Fuel Cells

Fuel-cell cars run on hydrogen. The only waste products are clean water and heat.

Say goodbye to the internal combustion engine. The fuel cell is a new kind of engine without any moving parts.

It all sounds very Science Fiction and it is therefore approriate that fuel cells have been around at Nasa since the 1960s.

How do fuel cells work?

Like batteries, fuel cells make electricity from chemical reactions. A fuel cell has positive and negative terminals with the anode and cathode being separated by a polymer membrane electrolyte. Hydrogen atoms enter a fuel cell at the anode where a chemical reaction strips them of their electrons. The hydrogen atoms are now ionized, and carry a positive electrical charge.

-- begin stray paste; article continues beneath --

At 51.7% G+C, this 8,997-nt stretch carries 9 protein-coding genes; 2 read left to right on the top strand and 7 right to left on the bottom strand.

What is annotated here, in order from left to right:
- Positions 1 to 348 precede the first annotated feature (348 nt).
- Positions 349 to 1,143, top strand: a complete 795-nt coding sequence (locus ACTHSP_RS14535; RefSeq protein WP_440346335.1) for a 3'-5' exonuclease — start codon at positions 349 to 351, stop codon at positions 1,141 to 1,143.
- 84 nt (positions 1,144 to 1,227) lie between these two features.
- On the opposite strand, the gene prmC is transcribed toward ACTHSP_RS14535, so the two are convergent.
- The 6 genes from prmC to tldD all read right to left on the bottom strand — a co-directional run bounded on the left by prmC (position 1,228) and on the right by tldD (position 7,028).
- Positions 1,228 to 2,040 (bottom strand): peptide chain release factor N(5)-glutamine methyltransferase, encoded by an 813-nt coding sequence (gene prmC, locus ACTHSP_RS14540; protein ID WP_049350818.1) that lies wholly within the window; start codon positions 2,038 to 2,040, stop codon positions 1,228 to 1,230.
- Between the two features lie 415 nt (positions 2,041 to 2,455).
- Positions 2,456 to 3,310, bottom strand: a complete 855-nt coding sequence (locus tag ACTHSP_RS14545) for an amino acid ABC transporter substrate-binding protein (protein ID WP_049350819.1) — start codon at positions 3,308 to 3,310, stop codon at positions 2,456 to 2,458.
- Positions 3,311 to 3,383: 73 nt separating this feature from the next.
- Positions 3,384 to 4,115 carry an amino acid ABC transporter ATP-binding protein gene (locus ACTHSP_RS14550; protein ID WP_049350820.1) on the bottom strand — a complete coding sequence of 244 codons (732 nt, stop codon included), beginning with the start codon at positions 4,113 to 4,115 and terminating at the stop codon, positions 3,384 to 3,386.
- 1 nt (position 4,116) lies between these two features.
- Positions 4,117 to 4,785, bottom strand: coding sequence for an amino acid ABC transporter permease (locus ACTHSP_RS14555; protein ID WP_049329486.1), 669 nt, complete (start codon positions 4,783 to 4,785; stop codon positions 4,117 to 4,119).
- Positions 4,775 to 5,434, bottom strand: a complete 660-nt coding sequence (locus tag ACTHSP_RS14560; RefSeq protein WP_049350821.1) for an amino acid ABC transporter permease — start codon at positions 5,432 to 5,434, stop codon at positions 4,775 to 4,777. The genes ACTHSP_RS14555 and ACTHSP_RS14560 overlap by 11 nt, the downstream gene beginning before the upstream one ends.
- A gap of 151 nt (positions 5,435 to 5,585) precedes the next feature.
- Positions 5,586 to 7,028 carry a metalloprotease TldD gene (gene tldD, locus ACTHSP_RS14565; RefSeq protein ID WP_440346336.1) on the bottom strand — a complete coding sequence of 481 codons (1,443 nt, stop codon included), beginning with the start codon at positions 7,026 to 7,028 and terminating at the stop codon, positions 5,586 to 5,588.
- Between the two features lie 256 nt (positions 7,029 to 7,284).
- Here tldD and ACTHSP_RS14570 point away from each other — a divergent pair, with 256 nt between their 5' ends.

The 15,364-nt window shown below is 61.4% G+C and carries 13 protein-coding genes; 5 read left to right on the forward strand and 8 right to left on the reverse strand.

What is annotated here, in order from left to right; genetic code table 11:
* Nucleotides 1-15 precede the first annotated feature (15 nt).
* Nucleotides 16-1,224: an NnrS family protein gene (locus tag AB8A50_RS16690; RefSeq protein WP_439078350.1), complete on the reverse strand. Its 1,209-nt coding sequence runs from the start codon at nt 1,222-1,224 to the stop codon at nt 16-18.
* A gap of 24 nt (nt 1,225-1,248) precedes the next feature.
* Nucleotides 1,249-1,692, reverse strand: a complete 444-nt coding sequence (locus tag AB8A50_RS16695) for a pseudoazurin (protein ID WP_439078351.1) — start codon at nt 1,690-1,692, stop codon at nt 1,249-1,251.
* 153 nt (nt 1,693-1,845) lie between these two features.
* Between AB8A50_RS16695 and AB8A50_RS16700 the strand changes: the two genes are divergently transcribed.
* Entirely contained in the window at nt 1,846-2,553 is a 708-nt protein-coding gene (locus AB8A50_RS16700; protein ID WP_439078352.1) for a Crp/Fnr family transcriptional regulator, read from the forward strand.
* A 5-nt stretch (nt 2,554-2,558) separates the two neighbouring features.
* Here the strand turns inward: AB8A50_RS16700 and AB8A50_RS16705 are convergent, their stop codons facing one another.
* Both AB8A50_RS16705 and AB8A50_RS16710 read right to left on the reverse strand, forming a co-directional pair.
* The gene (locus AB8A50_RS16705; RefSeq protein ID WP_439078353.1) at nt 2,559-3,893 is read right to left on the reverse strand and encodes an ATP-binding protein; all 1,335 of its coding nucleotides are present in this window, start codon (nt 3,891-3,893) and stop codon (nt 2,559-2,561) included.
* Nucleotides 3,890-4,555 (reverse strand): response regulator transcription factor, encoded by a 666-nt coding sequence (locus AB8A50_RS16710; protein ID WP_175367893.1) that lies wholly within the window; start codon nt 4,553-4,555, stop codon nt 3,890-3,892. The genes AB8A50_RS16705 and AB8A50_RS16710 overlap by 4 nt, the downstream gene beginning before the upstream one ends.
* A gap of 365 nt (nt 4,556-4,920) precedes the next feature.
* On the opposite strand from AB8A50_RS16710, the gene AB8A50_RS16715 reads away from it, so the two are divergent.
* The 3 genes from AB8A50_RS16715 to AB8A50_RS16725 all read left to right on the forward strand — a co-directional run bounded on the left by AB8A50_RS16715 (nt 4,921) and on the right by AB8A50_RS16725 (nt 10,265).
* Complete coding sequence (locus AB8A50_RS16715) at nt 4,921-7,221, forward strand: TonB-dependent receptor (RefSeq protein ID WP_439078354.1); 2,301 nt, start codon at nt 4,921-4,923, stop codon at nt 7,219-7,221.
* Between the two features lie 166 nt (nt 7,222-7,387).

However, unlike a battery, when a fuel cell loses power, it is because it has run out of juice. Just top up with more hydrogen and it produces energy once more.

A fuel cell running on hydrogen produces just one waste product, which is pure clean water.

A DC current can be used directly, or inverted to supply an AC current to power the car's motor.

Fuel cells are being used not only in cars and other forms of transportation, but also to provide electricity for homes and offices.

The Honda car company began the first commercial production of a zero-emission, hydrogen fuel-cell powered vehicle in 2008.

The FCX Clarity is a four seater which the manufacturers claim can offer three times better fuel economy than petrol cars.

The Ford Focus FCV is a hybrid fuel cell vehicle. This combines both fuel cells and a small conventional motor.